232. The SDUs were most organised in the townships/urban areas. They were composed largely of radicalised youth, many of whom had abandoned their education and chosen to rebel against their elders and the local authorities. The militaristic and highly politicised nature of the SDUs bred a culture of violence and lawlessness, which was especially harmful to impressionable township youth. This led to many of the SDUs turning into criminal gangs. In some Natal communities, the SDUs became uncontrollable and unaccountable to the residents. Internal divisions and conflict became a feature of SDU activity, particularly in rural communities where the ANC was less organised.

233. In September 1993, the IFP and KLA embarked on what was to be the biggest training project of IFP supporters yet. The SPU training project was based at the Mlaba camp near Mkhuze in Northern Natal. By April 1994, over 5 000 IFP supporters had received so-called self-protection training at the Mlaba camp (as well as at the Emandleni-Matleng camp).

234. By mid-1993 the province had become a jigsaw puzzle of party political strongholds and 'no-go' areas. Townships and tribal authorities were divided into ANC and IFP sections. Arson attacks, involving the widespread burning of houses, became a means of forcing residents to flee their homes, thereby facilitating the consolidation of a party stronghold. The incidence of such attacks increased dramatically in the period leading up to the national elections in 1994, affecting the lives of hundreds of thousands of people. The Commission heard evidence to the effect that supporters of the IFP were overwhelmingly responsible for pursuing this means of eradicating their opposition.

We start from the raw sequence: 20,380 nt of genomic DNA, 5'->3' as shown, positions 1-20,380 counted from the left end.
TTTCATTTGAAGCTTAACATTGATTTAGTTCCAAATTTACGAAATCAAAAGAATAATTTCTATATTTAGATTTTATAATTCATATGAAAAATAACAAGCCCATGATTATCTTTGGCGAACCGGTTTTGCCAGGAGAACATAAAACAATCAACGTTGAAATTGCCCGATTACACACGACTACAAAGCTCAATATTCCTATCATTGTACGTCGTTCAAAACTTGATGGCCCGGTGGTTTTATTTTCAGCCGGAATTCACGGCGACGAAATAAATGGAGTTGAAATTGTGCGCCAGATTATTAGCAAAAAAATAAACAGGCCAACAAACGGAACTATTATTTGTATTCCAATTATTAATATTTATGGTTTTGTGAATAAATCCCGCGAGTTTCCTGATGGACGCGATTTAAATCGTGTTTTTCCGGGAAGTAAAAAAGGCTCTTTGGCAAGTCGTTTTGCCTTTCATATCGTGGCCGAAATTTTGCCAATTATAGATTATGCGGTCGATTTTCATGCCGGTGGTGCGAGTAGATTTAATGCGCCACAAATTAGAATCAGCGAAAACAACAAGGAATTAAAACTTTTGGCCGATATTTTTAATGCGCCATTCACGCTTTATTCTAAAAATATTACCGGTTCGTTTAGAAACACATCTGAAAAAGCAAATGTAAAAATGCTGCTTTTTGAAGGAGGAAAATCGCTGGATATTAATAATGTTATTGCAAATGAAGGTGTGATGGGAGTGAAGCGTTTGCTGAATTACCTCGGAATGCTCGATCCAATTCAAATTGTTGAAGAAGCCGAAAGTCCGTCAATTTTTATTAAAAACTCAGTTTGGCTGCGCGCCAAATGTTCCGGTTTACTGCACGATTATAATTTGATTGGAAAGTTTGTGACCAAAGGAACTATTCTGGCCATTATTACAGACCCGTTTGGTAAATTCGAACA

235. Mr Fred Kockett, a journalist who spent five years reporting on the Natal violence, described it as follows44:

In the townships, people are confronted with violence at every turn. On their way to work, at work, in the city, at home, at play, at weddings, [at funerals and night vigils], at community meetings, in their beds at night. Life in the townships, never normal under Apartheid, was now very abnormal. Coping with threats or the death of a friend had become as habitual for residents of the townships as it was for people in suburbia to lock their front door security gates when they left home each day.

236. These conditions remained unchanged until a few days before the April 1994 national elections when the IFP, which had maintained a policy of non-participation, agreed to contest the elections.

Overview of violations 1990 – May 1994

237. More cases of severe ill treatment and politically motivated killings were reported to the Commission for this period (1990-1994) than for any other. This accounts for the apparent decline in numbers of acts of torture reported for the period. The statistics show the following: severe ill treatment 58%; killing 32%; associated violations 3%; attempted killing 3%; torture 2%; abduction 2%.

238. Statistics drawn from evidence before the Commission show that the overwhelming majority of acts of severe ill treatment and politically motivated killings were attributed to members and supporters of the IFP. The great majority of reported cases of severe ill treatment were attributed to supporters of the IFP. While the number of reported acts of torture was substantially lower for this period, by far the majority of these acts were attributed to members of the SAP. The majority of associated violations reported in the province for this period were attributed to supporters of the IFP, followed by those attributed to the SAP. A substantial number of associated violations were attributed to supporters of the ANC.

Police misconduct

Riot Unit Activities

239. Mr William Basil Harrington [AM0173/96], a member of Riot Unit 8 from 1988–91, told the Seven Day War hearing that:

When the ANC was unbanned, I never went to a lecture or anything like that which would explain to me that they were no longer regarded as terrorists. I continued my war, because the ANC war against myself and us showed no signs of abating. For that reason I did not stop taking Inkatha members in small groups to areas at night, and for that reason I assured the safety of the Inkatha members and supporters by accompanying them to certain areas, and for that reason also I allowed the special constables to fire shots at ANC people from my vehicle whilst we were busy performing patrols, and for that reason I wanted to chase away the ANC when the ANC people and Inkatha wanted to attack each other.